December 1, 2022

‘A selfish, egocentric, jealous and unimaginative female’: Self-doubt among geniuses of the 20th century

(Opinions expressed are those of the writer, Lauren Hakimi.) 

By Lauren Hakimi

Grace Paley thought no one would read her stories. Sylvia Plath “felt sick” when she read back her work. Had I never visited the Smith College archives as part of the 2022 Gilda Slifka Internship Program, I might not have known about the widespread self-doubt among some of the geniuses of the 20th century. 

After visiting the Jewish Feminist Archives at Brandeis, all the HBI interns were excited to visit the Smith College archives. The day my fellow intern Miranda Hellmold Stone, a Smith student, suggested the idea, I went home and looked through the library website. I found a Grace Paley interview I could read, partly because it seemed interesting but also because I sensed that identifying a source for my summer project on Paley would bolster our argument when we pitched the Smith trip to our supervisor. I was equally excited, if not more so, about seeing the documents of Sylvia Plath, Virginia Woolf and Gloria Steinem. 

Our time in the archives was limited to a couple of hours. Still, what I managed to read demonstrated the uphill battle faced by women whowould turn out to be some of the best writers of the 20th century. The insecurity these women felt about their work is blatantly tied to their gender, and to discrimination against it.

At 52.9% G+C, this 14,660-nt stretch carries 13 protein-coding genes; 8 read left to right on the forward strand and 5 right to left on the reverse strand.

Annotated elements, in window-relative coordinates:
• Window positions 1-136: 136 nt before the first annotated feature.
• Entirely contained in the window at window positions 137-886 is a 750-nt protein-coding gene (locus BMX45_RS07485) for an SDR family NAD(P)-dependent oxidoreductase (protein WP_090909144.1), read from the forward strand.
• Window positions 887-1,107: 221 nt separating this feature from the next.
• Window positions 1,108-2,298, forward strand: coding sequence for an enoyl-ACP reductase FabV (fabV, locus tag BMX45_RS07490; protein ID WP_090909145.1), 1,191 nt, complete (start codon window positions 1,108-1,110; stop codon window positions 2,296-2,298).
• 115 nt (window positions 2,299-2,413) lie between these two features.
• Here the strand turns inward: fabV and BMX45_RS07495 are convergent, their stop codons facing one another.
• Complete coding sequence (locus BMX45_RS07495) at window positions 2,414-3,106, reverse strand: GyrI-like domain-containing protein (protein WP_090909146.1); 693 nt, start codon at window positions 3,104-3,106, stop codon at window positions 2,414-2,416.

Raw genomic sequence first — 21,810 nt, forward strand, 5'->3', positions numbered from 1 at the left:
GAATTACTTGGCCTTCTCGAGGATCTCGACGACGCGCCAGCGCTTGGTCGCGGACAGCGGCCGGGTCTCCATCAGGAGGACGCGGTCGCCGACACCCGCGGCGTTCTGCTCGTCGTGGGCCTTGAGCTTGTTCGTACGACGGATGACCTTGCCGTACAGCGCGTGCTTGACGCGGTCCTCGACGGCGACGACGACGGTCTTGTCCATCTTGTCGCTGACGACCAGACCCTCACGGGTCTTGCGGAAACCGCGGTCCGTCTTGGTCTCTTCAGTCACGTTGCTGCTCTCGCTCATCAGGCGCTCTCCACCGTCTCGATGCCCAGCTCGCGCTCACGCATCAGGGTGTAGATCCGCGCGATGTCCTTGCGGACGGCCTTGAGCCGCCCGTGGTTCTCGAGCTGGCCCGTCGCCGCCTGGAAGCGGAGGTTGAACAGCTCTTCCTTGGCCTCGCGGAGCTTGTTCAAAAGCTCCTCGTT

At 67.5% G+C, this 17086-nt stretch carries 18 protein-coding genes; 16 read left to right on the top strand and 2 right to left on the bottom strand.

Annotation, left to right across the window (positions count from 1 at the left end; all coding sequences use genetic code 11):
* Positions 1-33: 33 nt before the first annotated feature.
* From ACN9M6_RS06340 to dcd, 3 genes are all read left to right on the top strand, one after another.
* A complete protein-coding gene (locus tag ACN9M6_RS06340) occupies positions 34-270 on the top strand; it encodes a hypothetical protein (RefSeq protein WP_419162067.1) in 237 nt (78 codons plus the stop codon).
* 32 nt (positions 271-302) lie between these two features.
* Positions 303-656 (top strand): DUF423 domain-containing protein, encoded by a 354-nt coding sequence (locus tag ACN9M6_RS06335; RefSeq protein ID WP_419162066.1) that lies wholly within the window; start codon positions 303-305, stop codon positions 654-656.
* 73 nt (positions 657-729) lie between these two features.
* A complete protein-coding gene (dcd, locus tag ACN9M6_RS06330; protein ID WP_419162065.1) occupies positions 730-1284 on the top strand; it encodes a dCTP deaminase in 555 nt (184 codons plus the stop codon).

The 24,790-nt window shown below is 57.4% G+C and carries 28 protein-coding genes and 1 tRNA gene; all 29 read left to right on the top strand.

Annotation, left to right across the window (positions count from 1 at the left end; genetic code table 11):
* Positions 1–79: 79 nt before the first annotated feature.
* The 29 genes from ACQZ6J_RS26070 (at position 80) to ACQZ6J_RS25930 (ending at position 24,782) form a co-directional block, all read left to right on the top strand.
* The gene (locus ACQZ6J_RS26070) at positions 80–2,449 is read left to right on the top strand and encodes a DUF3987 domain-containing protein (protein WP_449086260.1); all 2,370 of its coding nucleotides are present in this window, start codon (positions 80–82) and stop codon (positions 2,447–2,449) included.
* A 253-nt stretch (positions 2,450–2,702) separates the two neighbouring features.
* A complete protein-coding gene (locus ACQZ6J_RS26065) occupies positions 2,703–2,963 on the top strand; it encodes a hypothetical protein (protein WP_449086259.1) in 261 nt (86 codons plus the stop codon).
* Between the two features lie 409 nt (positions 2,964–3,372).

“I put off writing in a way, because when I thought of stories, I thought of stories about women,” Paley, who began writing in the 1950s, said in the interview transcription I read at Smith. “But it seemed to me that nobody would read it. I thought, women’s stuff, they’re not going to read women’s stuff.”

In a journal entry she wrote in 1951, at age 18, Plath wrote, in all capital letters, “CAN A SELFISH EGOCENTRIC JEALOUS AND UNIMAGINATIVE FEMALE WRITE A DAMN THING WORTH WHILE?” As she wrote in the third person and used “female” as a noun, her wording suggests a misogynistic voice that has embedded itself in her head. Her early diaries are full of passages like this.

Plath compared her mind to “a wastebasket full of waste paper; bits of hair, and rotting apple cores” — surprising, since, at the time, mindlessly scrolling down Instagram until you desperately have to use the bathroom had not yet been invented. 

At one point, she even questioned the value of her existence at all, writing, “I think I am worthwhile just because I have optical nerves and can try to put down what they perceive. What a fool!”